The Case Against More U.S. Military Advisors
One of the hallmarks of America’s strategy to help friendly militaries successfully fend off rebels or insurgents has been providing U.S. military advisors and trainers. In recent years we have sent trainers and advisors into Iraq, Afghanistan, Iraq again, and to numerous “moderate rebel” groups in Syria. The belief behind this practice is that sending U.S. advisors to train other nations’ militaries reduces the need to send U.S. service members to fight overseas while improving the capabilities of the foreign troops. The truth is rather different: America’s efforts do not meaningfully improve foreign militaries.
The model was first touted as a major cause of the initial victory against the Taliban in 2001-02. U.S. Special Forces troops joined with Northern Alliance fighters in October 2001 and soon routed those who harbored Osama bin Laden. The fact, however, is that it was U.S. air and missile power that enabled the Northern Alliance to eject the Taliban. Since 2002 the U.S. military has been training and advising the Afghan National Security Forces (ANSF), spending tens of billions and losing scores of troops to green-on-blue attacks along the way. And yet, the net result is that even with fourteen years of U.S. support, the ANSF is losing ground to a resurgent Taliban.
The second major effort touted as a success was the training of the Iraqi Security Forces (ISF) following the downfall of Saddam Hussein in 2003. The U.S. military trained and advised the ISF from 2003 until the U.S. departure in 2011. Yet, after eight years and billion of dollars to train them, the ISF crumbled three years later against ISIS, a significantly smaller adversary. Then there was the staggering failure of when the U.S. committed $500 million to train “moderate rebels” in Syria—resulting in a whopping “four or five” trained rebels.
Now, Chairman of the Joint Chiefs of Staff Marine General Joseph Dunford Jr. says he is considering the possibility of recommending the administration expand the role of U.S. trainers down to brigade level in the Iraqi Army. Presently, the U.S. military is advising only at the division level and above, which is far from the actual battlefield. If General Dunford is successful and adds U.S. advisors to Iraqi brigade staffs, what impact on the actual conduct of the battle can we expect? Almost none.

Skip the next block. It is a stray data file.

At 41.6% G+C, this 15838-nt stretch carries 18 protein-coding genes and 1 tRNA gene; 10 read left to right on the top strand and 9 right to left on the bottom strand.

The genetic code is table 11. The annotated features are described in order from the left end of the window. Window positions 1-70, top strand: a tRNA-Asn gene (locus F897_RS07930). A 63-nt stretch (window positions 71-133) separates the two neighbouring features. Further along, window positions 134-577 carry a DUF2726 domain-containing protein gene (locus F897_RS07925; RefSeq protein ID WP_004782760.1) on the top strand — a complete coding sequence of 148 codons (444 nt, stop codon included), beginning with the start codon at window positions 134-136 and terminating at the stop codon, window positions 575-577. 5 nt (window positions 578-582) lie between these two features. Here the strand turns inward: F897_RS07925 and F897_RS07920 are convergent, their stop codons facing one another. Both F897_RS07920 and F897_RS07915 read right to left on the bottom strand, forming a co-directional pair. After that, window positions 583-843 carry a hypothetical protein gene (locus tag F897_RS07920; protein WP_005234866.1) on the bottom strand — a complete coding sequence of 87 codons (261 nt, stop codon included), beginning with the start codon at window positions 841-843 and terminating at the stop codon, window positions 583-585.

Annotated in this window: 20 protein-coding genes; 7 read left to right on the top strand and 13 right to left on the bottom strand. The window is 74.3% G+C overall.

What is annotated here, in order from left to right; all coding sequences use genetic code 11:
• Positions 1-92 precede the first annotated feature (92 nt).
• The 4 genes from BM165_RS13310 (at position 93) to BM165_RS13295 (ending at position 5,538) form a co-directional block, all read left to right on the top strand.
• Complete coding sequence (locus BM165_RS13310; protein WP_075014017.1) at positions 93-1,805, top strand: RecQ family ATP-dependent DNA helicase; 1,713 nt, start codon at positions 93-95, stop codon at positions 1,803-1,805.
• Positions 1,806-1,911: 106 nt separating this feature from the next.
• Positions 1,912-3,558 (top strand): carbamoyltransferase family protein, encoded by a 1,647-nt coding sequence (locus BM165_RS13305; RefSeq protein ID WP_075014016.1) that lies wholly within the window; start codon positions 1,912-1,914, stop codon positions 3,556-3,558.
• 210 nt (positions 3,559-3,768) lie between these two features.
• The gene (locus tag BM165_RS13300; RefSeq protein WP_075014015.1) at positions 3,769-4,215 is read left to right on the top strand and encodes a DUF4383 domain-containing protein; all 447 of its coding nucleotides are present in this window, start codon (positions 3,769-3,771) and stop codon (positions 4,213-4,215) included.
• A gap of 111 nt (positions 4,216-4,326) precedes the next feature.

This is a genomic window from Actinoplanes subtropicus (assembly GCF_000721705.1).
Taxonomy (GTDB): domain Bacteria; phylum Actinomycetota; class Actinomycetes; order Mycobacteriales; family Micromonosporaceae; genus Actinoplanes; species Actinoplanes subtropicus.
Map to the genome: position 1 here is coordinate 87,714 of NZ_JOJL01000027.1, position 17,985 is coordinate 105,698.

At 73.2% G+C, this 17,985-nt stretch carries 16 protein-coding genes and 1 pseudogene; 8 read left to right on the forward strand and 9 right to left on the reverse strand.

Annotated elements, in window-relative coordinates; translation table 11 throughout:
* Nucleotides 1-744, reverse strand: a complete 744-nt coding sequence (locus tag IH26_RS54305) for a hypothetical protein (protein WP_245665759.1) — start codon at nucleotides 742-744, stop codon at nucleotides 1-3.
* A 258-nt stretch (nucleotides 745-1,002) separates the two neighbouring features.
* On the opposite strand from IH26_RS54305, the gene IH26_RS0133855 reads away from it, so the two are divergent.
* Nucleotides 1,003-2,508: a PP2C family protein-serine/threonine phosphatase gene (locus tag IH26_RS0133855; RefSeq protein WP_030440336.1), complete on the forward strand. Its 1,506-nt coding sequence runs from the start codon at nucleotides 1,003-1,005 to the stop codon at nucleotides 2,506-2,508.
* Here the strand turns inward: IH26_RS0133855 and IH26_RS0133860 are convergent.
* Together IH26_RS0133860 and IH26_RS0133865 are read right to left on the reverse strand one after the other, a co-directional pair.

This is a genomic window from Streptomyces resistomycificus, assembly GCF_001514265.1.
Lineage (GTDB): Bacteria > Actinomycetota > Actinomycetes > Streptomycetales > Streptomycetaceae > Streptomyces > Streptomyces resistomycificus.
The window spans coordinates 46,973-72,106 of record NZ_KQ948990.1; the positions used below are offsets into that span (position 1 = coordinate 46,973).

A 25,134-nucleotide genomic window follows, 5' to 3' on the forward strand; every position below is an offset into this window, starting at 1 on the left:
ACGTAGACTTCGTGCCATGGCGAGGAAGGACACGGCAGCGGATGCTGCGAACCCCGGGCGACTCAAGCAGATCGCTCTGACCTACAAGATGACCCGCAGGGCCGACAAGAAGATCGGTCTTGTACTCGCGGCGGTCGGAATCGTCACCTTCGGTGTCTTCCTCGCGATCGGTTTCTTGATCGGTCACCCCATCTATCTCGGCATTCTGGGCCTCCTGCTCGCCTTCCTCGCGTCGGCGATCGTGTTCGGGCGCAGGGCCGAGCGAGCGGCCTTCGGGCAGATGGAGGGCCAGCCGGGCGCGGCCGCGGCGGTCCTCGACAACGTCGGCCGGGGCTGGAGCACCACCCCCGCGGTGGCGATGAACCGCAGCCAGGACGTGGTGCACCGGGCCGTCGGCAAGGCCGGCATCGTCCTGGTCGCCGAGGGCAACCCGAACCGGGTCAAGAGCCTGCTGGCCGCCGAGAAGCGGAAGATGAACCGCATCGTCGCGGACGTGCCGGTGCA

It wasn’t the absence of properly trained fighting troops that led to the disintegration of the Iraqi army in 2014. It was the wholesale failure of officer leadership from the lowest tactical levels all the way up to Corps commanders. As numerous studies identified, the Shia-dominated Maliki government had a penchant for placing men in positions of leadership because they were politically reliable or had paid large sums of money to corrupt officials for choice command positions. This set the Iraqi army up for failure from the start.
Increasing the number of advisors Washington sends to the ISF isn’t going to make the frontline Iraqi troops at company, platoon and squad level—where the fighting actually takes place, and all below brigade level—suddenly capable of defeating ISIS forces. That process will require years of intense preparation and only happen if Iraqis themselves have the motivation to do whatever it takes to become an effective fighting force. As a means of comparison, consider how long it takes the U.S. Army to build an effective ground combat unit.
For U.S. Army units at platoon through battalion levels—the tactical echelon—to be effective, a prospective private must first be a high school graduate, score well on tests and be physically fit to a standard well above their civilian peers. Then they have to prove they are able to perform strenuous military tasks in basic training. If they don’t make the grade, they are released from the service. Those who overcome all those hurdles and are assigned to a combat unit will then be incorporated into a unit with other privates that have already acquired up to two years of experience. All will then be trained by several echelons of non-commissioned officers (NCOs) who range in experience from four to twenty years. All that is at the company level.